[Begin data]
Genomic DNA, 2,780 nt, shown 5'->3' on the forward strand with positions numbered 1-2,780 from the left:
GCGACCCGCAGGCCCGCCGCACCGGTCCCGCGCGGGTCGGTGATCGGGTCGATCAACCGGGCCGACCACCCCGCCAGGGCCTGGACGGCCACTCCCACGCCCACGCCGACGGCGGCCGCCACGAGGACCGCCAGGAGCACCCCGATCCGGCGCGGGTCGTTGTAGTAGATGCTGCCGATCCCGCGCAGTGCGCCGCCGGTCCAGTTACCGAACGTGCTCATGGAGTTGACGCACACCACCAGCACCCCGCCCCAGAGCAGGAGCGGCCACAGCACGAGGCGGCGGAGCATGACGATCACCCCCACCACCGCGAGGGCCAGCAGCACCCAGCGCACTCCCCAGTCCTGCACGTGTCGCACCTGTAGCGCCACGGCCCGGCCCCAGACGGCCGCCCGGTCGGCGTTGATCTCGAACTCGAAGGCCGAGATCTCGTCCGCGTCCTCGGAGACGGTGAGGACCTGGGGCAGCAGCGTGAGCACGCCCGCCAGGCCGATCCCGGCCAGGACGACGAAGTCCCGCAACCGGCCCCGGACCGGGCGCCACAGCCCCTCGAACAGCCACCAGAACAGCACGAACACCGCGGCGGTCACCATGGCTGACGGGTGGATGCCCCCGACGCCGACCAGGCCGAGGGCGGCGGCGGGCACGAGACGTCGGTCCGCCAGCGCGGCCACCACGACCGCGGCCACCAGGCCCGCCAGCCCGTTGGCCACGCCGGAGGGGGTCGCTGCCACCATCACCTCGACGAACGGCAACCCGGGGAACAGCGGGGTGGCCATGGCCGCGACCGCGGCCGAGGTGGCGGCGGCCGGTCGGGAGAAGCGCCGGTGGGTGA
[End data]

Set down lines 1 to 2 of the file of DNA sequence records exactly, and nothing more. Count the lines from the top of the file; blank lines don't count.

Genomic DNA, 2,780 nt, shown 5'->3' on the forward strand with positions numbered 1-2,780 from the left:
GCGACCCGCAGGCCCGCCGCACCGGTCCCGCGCGGGTCGGTGATCGGGTCGATCAACCGGGCCGACCACCCCGCCAGGGCCTGGACGGCCACTCCCACGCCCACGCCGACGGCGGCCGCCACGAGGACCGCCAGGAGCACCCCGATCCGGCGCGGGTCGTTGTAGTAGATGCTGCCGATCCCGCGCAGTGCGCCGCCGGTCCAGTTACCGAACGTGCTCATGGAGTTGACGCACACCACCAGCACCCCGCCCCAGAGCAGGAGCGGCCACAGCACGAGGCGGCGGAGCATGACGATCACCCCCACCACCGCGAGGGCCAGCAGCACCCAGCGCACTCCCCAGTCCTGCACGTGTCGCACCTGTAGCGCCACGGCCCGGCCCCAGACGGCCGCCCGGTCGGCGTTGATCTCGAACTCGAAGGCCGAGATCTCGTCCGCGTCCTCGGAGACGGTGAGGACCTGGGGCAGCAGCGTGAGCACGCCCGCCAGGCCGATCCCGGCCAGGACGACGAAGTCCCGCAACCGGCCCCGGACCGGGCGCCACAGCCCCTCGAACAGCCACCAGAACAGCACGAACACCGCGGCGGTCACCATGGCTGACGGGTGGATGCCCCCGACGCCGACCAGGCCGAGGGCGGCGGCGGGCACGAGACGTCGGTCCGCCAGCGCGGCCACCACGACCGCGGCCACCAGGCCCGCCAGCCCGTTGGCCACGCCGGAGGGGGTCGCTGCCACCATCACCTCGACGAACGGCAACCCGGGGAACAGCGGGGTGGCCATGGCCGCGACCGCGGCCGAGGTGGCGGCGGCCGGTCGGGAGAAGCGCCGGTGGGTGA